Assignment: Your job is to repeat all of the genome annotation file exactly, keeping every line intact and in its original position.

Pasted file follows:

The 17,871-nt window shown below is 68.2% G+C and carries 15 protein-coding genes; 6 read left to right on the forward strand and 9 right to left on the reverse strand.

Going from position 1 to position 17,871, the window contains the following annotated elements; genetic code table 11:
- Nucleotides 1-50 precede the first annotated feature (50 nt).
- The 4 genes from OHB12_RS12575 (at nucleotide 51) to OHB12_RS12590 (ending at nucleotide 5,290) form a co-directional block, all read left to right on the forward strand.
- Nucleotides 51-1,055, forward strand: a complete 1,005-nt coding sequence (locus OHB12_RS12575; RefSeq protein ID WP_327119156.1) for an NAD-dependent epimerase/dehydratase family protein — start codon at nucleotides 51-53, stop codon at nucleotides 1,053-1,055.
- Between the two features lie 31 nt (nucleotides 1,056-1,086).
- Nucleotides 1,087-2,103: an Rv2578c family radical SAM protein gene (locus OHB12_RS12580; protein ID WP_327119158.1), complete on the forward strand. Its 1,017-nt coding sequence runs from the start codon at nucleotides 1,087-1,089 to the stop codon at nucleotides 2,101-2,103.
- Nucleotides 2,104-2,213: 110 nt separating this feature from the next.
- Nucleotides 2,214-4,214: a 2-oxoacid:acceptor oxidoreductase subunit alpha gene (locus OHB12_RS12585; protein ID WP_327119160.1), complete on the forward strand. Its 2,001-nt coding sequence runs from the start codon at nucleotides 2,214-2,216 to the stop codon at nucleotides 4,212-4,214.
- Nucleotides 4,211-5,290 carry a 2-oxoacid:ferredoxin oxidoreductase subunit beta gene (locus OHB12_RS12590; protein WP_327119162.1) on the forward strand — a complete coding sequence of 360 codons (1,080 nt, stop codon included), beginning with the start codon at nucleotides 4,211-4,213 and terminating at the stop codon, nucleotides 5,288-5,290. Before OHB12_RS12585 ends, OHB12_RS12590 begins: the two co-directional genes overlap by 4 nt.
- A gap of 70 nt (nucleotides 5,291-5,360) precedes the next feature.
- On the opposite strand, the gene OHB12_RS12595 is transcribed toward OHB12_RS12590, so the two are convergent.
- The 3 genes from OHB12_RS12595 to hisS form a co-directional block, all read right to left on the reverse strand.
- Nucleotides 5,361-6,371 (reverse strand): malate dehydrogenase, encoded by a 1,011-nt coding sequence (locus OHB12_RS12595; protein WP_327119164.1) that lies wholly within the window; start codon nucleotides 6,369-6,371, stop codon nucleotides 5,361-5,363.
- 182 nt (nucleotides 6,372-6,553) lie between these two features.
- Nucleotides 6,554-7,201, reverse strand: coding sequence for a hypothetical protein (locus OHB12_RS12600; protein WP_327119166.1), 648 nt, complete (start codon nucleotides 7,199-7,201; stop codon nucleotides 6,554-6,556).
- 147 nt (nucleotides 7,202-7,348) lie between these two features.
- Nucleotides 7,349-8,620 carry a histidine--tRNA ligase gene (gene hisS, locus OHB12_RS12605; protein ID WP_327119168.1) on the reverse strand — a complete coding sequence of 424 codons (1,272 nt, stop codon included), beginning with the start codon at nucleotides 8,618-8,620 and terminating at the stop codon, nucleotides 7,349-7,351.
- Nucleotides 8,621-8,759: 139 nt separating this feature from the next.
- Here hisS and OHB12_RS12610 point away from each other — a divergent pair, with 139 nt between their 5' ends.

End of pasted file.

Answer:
The 17,871-nt window shown below is 68.2% G+C and carries 15 protein-coding genes; 6 read left to right on the forward strand and 9 right to left on the reverse strand.

Going from position 1 to position 17,871, the window contains the following annotated elements; genetic code table 11:
- Nucleotides 1-50 precede the first annotated feature (50 nt).
- The 4 genes from OHB12_RS12575 (at nucleotide 51) to OHB12_RS12590 (ending at nucleotide 5,290) form a co-directional block, all read left to right on the forward strand.
- Nucleotides 51-1,055, forward strand: a complete 1,005-nt coding sequence (locus OHB12_RS12575; RefSeq protein ID WP_327119156.1) for an NAD-dependent epimerase/dehydratase family protein — start codon at nucleotides 51-53, stop codon at nucleotides 1,053-1,055.
- Between the two features lie 31 nt (nucleotides 1,056-1,086).
- Nucleotides 1,087-2,103: an Rv2578c family radical SAM protein gene (locus OHB12_RS12580; protein ID WP_327119158.1), complete on the forward strand. Its 1,017-nt coding sequence runs from the start codon at nucleotides 1,087-1,089 to the stop codon at nucleotides 2,101-2,103.
- Nucleotides 2,104-2,213: 110 nt separating this feature from the next.
- Nucleotides 2,214-4,214: a 2-oxoacid:acceptor oxidoreductase subunit alpha gene (locus OHB12_RS12585; protein ID WP_327119160.1), complete on the forward strand. Its 2,001-nt coding sequence runs from the start codon at nucleotides 2,214-2,216 to the stop codon at nucleotides 4,212-4,214.
- Nucleotides 4,211-5,290 carry a 2-oxoacid:ferredoxin oxidoreductase subunit beta gene (locus OHB12_RS12590; protein WP_327119162.1) on the forward strand — a complete coding sequence of 360 codons (1,080 nt, stop codon included), beginning with the start codon at nucleotides 4,211-4,213 and terminating at the stop codon, nucleotides 5,288-5,290. Before OHB12_RS12585 ends, OHB12_RS12590 begins: the two co-directional genes overlap by 4 nt.
- A gap of 70 nt (nucleotides 5,291-5,360) precedes the next feature.
- On the opposite strand, the gene OHB12_RS12595 is transcribed toward OHB12_RS12590, so the two are convergent.
- The 3 genes from OHB12_RS12595 to hisS form a co-directional block, all read right to left on the reverse strand.
- Nucleotides 5,361-6,371 (reverse strand): malate dehydrogenase, encoded by a 1,011-nt coding sequence (locus OHB12_RS12595; protein WP_327119164.1) that lies wholly within the window; start codon nucleotides 6,369-6,371, stop codon nucleotides 5,361-5,363.
- 182 nt (nucleotides 6,372-6,553) lie between these two features.
- Nucleotides 6,554-7,201, reverse strand: coding sequence for a hypothetical protein (locus OHB12_RS12600; protein WP_327119166.1), 648 nt, complete (start codon nucleotides 7,199-7,201; stop codon nucleotides 6,554-6,556).
- 147 nt (nucleotides 7,202-7,348) lie between these two features.
- Nucleotides 7,349-8,620 carry a histidine--tRNA ligase gene (gene hisS, locus OHB12_RS12605; protein ID WP_327119168.1) on the reverse strand — a complete coding sequence of 424 codons (1,272 nt, stop codon included), beginning with the start codon at nucleotides 8,618-8,620 and terminating at the stop codon, nucleotides 7,349-7,351.
- Nucleotides 8,621-8,759: 139 nt separating this feature from the next.
- Here hisS and OHB12_RS12610 point away from each other — a divergent pair, with 139 nt between their 5' ends.